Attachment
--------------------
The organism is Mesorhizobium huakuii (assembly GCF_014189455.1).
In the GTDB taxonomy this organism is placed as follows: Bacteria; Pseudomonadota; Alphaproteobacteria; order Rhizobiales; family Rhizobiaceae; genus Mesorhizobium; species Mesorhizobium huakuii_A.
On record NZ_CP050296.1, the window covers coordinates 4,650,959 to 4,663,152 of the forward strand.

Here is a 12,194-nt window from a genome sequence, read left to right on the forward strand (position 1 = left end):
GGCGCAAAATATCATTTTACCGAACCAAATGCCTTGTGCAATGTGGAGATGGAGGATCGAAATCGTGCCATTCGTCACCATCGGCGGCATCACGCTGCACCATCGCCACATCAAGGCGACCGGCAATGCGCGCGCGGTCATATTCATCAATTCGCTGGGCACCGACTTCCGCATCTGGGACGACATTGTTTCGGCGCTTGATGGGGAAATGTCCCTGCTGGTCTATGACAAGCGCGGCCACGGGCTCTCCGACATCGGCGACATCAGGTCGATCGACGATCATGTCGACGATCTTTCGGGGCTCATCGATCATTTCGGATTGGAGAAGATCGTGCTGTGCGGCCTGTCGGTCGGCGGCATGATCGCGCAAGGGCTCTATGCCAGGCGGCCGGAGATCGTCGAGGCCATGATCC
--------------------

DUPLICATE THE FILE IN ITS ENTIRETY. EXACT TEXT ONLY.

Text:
The organism is Mesorhizobium huakuii (assembly GCF_014189455.1).
In the GTDB taxonomy this organism is placed as follows: Bacteria; Pseudomonadota; Alphaproteobacteria; order Rhizobiales; family Rhizobiaceae; genus Mesorhizobium; species Mesorhizobium huakuii_A.
On record NZ_CP050296.1, the window covers coordinates 4,650,959 to 4,663,152 of the forward strand.

Here is a 12,194-nt window from a genome sequence, read left to right on the forward strand (position 1 = left end):
GGCGCAAAATATCATTTTACCGAACCAAATGCCTTGTGCAATGTGGAGATGGAGGATCGAAATCGTGCCATTCGTCACCATCGGCGGCATCACGCTGCACCATCGCCACATCAAGGCGACCGGCAATGCGCGCGCGGTCATATTCATCAATTCGCTGGGCACCGACTTCCGCATCTGGGACGACATTGTTTCGGCGCTTGATGGGGAAATGTCCCTGCTGGTCTATGACAAGCGCGGCCACGGGCTCTCCGACATCGGCGACATCAGGTCGATCGACGATCATGTCGACGATCTTTCGGGGCTCATCGATCATTTCGGATTGGAGAAGATCGTGCTGTGCGGCCTGTCGGTCGGCGGCATGATCGCGCAAGGGCTCTATGCCAGGCGGCCGGAGATCGTCGAGGCCATGATCC